Road rage and aggressive driving are the cause of serious incidents on our roadways. A compilation of statistics over seven years by the National Highway Traffic Safety Administration (NHTSA) and Auto Vantage found that 218 murders and 12,610 injuries were due to road rage.
In South Florida, the NHTSA recorded 20,935 aggressive driving incidents in Miami-Dade and 12,722 in Broward over the past six years. Road rage shootings almost doubled from 22 to 42 individuals each month in 2021 according to a report by Everytown Research and Policy.
What is road rage?
Road rage, as defined by Oxford Languages, is “violent anger caused by the stress and frustration involved in driving a motor vehicle in difficult conditions”. This type of aggressive driving may take the form of tailgating, swerving, honking, shouting expletives, and in some cases brandishing a gun.
A study by psychologist Jerry Deffenbacher, Ph.D., of Colorado State University, found that individuals who identified themselves as “high-anger” drivers were more likely to:
- Engage in riskier behaviors like speeding or tailgating.
- Have more frequent aggressive or hostile thoughts.
- Get angry faster and act out more aggressively.
- Have twice as many accidents in driving simulations.
- Experience more inherent anger, anxiety, and impulsiveness.
Research presented by Psychology Today notes two key factors that contribute to road rage – the emotions of the driver and the ability to regulate those emotions.
Prevent Road Rage
Drivers should adhere to all rules of the road while paying particular attention to the following to prevent road rage in themselves and protect themselves from others:
- Keep a safe following distance: the National Safety Council recommends a minimum safe following distance of three seconds.
- Allow space for other vehicles to merge.
- Use your turning signals to indicate your intentions to other drivers.
- Refrain from inflammatory hand gestures and language.
- Only use a car’s high beams when necessary.
- Practice patience on the road, at an intersection, and when waiting for a parking space.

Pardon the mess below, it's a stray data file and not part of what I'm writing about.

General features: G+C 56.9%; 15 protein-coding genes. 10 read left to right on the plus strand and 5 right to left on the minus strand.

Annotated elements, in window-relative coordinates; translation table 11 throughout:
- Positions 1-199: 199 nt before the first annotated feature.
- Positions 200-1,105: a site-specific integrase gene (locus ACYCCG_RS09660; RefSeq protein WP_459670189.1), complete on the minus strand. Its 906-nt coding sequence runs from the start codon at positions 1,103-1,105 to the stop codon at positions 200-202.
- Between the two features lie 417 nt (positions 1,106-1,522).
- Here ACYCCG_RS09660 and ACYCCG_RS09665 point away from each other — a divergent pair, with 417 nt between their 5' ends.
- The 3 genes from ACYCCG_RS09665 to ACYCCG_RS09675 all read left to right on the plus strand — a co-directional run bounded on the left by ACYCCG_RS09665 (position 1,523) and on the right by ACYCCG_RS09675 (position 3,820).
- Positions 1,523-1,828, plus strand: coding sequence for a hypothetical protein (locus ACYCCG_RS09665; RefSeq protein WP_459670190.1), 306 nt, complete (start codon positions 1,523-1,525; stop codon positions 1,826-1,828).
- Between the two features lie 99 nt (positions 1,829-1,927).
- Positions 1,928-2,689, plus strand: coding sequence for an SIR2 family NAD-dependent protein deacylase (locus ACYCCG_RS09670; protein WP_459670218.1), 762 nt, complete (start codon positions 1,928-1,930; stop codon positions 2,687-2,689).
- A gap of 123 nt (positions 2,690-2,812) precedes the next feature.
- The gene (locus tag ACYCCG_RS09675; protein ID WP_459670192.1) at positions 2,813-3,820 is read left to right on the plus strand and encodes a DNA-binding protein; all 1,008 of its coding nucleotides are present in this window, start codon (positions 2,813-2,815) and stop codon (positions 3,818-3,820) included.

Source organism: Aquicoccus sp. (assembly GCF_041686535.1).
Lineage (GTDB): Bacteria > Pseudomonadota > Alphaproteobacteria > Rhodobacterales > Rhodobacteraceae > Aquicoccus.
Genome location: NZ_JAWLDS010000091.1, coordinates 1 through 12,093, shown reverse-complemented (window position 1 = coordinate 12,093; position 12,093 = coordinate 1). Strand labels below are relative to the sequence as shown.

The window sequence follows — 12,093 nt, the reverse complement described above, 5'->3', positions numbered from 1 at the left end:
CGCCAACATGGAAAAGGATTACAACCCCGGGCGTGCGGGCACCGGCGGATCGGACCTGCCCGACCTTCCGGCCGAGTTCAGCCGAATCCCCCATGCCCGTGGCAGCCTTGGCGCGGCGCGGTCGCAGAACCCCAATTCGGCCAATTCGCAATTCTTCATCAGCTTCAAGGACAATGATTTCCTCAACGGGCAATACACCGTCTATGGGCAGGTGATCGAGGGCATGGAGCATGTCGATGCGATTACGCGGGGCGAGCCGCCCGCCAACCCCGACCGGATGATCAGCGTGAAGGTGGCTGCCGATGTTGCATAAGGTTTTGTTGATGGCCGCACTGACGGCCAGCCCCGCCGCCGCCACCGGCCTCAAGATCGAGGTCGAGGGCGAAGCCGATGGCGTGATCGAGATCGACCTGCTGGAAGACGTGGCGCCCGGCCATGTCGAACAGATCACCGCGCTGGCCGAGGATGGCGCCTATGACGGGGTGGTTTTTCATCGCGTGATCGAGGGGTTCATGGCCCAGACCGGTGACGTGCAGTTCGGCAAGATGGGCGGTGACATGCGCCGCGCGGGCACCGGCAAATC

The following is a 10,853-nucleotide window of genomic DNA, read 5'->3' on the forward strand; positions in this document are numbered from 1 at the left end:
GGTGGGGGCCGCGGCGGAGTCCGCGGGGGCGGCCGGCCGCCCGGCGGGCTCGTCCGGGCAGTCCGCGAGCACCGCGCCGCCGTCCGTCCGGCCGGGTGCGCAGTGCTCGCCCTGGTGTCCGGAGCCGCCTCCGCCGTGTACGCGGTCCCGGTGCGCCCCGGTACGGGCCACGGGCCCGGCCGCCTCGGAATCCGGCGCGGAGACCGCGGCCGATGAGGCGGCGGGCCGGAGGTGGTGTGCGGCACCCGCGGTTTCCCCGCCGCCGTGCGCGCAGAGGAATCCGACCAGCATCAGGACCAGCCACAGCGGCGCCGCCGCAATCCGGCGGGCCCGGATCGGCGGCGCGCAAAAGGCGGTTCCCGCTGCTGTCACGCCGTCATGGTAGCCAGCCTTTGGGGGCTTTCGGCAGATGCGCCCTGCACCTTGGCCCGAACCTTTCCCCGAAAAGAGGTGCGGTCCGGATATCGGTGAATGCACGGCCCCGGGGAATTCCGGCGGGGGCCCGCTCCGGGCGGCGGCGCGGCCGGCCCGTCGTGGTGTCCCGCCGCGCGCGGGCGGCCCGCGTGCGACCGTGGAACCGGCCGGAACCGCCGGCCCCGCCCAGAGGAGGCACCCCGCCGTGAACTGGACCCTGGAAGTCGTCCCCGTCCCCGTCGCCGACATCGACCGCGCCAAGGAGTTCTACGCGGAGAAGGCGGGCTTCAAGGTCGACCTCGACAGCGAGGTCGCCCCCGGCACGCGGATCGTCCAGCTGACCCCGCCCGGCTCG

- Employ defensive driving techniques. For a full list of defensive driving tips, visit panterlaw.com/2022/12/02/five-ways-to-drive-defensively.
Stay Calm, Drive On
Often remaining calm while on the road is a matter of enlisting techniques that help individuals relax their minds and bodies. Here are three ways to relax while driving:
- Practice deep breathing: take deep slow breaths into the lower abdomen and gently release the breath through the mouth until the heart begins a calm steady rhythm.
- Find and release tension in the body: notice where areas of your body are tense and mindfully begin to relax each part.
- Practice mindful driving: mindfulness is the ability to direct the mind to the present. When driving, an individual may bring complete and focused attention to driving. To call the mind back to the present moment, an individual may begin to notice the sounds, tastes, textures, and sights available to them in each instance.
Drive Safe in 2023
The personal injury law firm of Panter, Panter, and Sampedro hopes you will join us in our 2023 safe driving resolution to “stay calm, drive on”. Our personal injury law firm is dedicated to protecting Florida’s families. We strive to help keep our communities safe through safety resources like this. However, when the unexpected does occur, we are dedicated to helping families through every step of the legal process. Speak to one of our experienced personal injury attorneys at (305) 662-6178.